Recently, I joined the efforts of a fellow parishioner in supporting women suffering with postpartum mood disorders. I suffered depression with my first two births, but had no idea how severe it can be, especially left untreated. This April, I attended a two-day training by an organization called "Postpartum Support International." I learned more than I ever could have imagined about this devastating hormonal disorder. How critical the effects of this condition are on women, babies, and the entire family!
Having a child is an exciting event in a woman’s life for most. But it also bring a great deal of stress and anxiety as her hormones fluctuate during her pregnancy and postpartum period, considered the fourth trimester. Though this is a normal occurrence in the biological system, a new mother may not have the ability to identify such swings. Coupled with having to handle a crying or colicky newborn at the same time is overwhelming at best. Nearly 35% of reported new mothers suffer from postpartum mood disorder, of one kind or another. If left untreated, this condition can often move into a psychosis, which is the most dangerous condition for the mother and the infant.
The problem is, many of these mothers do not know or want to call for help. Perinatal Mood and Anxiety Disorders, (PMAD) is one of the most under-diagnosed condition in today's medicine. Over 400,000 infants are born to mothers with depression. Many practitioners do not recognize, or are not equipped, to help these mothers beyond the postpartum period. This lack of information leaves these mothers and families at risk of a more serious problem, a psychosis. Identifying and preparing women for this period is the mother’s lifeline.
Many women have no idea how their emotions will change within a day or even a few hours post-delivery. During this time of confusion, she feels overwhelmed and lacks confidence. She may feel that she is not a good mother and become detached from her newborn. Screening is a must in order to make sure the correct therapy and/or medications are in place for the mom-to-be. We are learning that mood-enhancing drugs such as Zoloft are not toxic for the baby during pregnancy and do not penetrate breast milk, as once thought. We are learning more and more that mothers can be medicated safely during pregnancy and postpartum periods and beyond -- even while breastfeeding.
Along with this, scientists are finding out that changing medications in the middle of any of these stages of childbirth can detrimentally effect the mother's depressed condition. Who is at risk of perinatal mood and anxiety disorder? History is one place to look, both family and personal; look for a diagnosis of depression, anxiety, OCD, eating disorders, or bipolar disorders. Did she have significant mood changes during puberty, experience PMS, or use hormonal birth control? Pre-pregnancy diabetes, thyroid imbalances, and other endocrine disorders also heighten the risk of PMAD.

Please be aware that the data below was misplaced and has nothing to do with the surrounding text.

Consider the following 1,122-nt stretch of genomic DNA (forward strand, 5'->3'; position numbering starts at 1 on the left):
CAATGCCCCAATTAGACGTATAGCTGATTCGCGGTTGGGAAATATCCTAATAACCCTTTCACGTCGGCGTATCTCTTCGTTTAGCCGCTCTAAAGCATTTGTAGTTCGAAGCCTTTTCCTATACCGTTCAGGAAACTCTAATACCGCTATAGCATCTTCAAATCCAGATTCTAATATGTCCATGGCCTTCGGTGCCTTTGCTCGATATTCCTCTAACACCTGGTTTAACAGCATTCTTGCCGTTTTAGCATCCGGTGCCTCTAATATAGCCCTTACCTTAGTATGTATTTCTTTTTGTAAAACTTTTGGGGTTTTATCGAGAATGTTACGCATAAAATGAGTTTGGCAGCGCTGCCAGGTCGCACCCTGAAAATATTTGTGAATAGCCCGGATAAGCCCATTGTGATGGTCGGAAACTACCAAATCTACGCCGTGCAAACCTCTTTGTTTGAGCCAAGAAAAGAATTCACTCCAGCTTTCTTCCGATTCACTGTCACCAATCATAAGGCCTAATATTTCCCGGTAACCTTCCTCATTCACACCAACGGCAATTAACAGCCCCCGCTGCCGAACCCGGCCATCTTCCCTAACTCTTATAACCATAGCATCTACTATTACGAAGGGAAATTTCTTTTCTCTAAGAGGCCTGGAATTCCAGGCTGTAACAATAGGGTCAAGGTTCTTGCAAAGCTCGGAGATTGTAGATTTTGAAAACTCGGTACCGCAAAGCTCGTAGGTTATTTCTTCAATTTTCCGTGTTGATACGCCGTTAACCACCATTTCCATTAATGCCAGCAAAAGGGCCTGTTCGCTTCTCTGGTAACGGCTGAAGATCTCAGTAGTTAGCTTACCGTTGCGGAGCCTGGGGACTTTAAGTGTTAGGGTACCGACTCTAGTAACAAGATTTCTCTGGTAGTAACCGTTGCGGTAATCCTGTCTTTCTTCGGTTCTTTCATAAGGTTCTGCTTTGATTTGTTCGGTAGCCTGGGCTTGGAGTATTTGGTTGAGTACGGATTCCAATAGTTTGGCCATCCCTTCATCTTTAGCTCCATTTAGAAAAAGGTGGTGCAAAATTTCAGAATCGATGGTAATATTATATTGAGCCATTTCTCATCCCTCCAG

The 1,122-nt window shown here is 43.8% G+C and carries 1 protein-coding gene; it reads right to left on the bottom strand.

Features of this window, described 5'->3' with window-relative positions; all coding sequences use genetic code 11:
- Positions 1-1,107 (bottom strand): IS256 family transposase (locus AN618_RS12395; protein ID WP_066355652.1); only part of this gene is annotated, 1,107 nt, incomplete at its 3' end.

There are many other life situations that can be a precursor, as well. Is there support for the mother during this time? Women need help through this initial period of parenthood; does she have it within the family? If not, this will have a detrimental impact the mother, infant, and entire family. With support, which could include a postpartum doula, the mother’s ability to care for her newborn will greatly improve. A postpartum doula is trained to help the mother in caring and nursing her baby during the "fourth trimester."
Finally, the pharmaceutical and obstetrican worlds need to get together more for the women in these situations. Also, women need to know that they can and should call, not wait months enduring their condition until the postpartum period is over. They need to let their practitioner know what's going on now. Treatment at the onset of PMAD is crucial for the mother, but also the baby, and the entire family.
As I look over my notes from this training, I am overwhelmed myself as to how much to touch on and leave off in this article. We are a prolife community and all phases of life have trials and triumphs. Childbearing is one that needs its own special attention. The postpartum phase of life is a special time with special needs for each individual mother and family. It is my prayer that more physicians, therapists, and family members become aware of this critical time, for helpless infants and the family as a whole.
Copyright 2018 Ebeth
Image: Toshihiro Gamo (2016) via Flickr, CC BY NC-ND 2.0
About the Author
Ebeth Weidner, a Master Catechist and cradle Catholic who considers herself a Catholic information junkie, writes from her heart about the faith and hope she finds in the Catholic Church. She is the author of “A Catholic Mom Climbing the Pillars” blog. She is the wife of a research science Professor and mom to 3 great young adults people living on the coastal side of North Carolina.